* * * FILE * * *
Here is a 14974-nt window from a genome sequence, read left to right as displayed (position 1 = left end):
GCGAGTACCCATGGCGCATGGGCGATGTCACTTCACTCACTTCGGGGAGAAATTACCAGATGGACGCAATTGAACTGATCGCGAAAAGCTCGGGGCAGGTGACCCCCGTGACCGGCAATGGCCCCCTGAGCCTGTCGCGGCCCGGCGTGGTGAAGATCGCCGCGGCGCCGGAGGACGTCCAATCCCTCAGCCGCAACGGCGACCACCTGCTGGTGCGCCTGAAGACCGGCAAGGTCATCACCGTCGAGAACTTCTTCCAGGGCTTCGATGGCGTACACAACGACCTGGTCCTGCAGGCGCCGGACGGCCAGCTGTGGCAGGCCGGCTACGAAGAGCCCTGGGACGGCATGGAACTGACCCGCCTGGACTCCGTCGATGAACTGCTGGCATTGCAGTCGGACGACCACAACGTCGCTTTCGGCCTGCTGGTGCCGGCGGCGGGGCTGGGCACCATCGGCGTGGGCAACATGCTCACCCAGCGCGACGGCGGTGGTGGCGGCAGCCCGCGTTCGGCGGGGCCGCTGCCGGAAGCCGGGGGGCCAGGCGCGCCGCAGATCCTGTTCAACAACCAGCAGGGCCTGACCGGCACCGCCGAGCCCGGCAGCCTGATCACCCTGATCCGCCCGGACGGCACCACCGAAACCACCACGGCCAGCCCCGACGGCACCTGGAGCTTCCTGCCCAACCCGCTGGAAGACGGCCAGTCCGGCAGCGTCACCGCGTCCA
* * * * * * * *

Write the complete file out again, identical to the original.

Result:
Here is a 14974-nt window from a genome sequence, read left to right as displayed (position 1 = left end):
GCGAGTACCCATGGCGCATGGGCGATGTCACTTCACTCACTTCGGGGAGAAATTACCAGATGGACGCAATTGAACTGATCGCGAAAAGCTCGGGGCAGGTGACCCCCGTGACCGGCAATGGCCCCCTGAGCCTGTCGCGGCCCGGCGTGGTGAAGATCGCCGCGGCGCCGGAGGACGTCCAATCCCTCAGCCGCAACGGCGACCACCTGCTGGTGCGCCTGAAGACCGGCAAGGTCATCACCGTCGAGAACTTCTTCCAGGGCTTCGATGGCGTACACAACGACCTGGTCCTGCAGGCGCCGGACGGCCAGCTGTGGCAGGCCGGCTACGAAGAGCCCTGGGACGGCATGGAACTGACCCGCCTGGACTCCGTCGATGAACTGCTGGCATTGCAGTCGGACGACCACAACGTCGCTTTCGGCCTGCTGGTGCCGGCGGCGGGGCTGGGCACCATCGGCGTGGGCAACATGCTCACCCAGCGCGACGGCGGTGGTGGCGGCAGCCCGCGTTCGGCGGGGCCGCTGCCGGAAGCCGGGGGGCCAGGCGCGCCGCAGATCCTGTTCAACAACCAGCAGGGCCTGACCGGCACCGCCGAGCCCGGCAGCCTGATCACCCTGATCCGCCCGGACGGCACCACCGAAACCACCACGGCCAGCCCCGACGGCACCTGGAGCTTCCTGCCCAACCCGCTGGAAGACGGCCAGTCCGGCAGCGTCACCGCGTCCA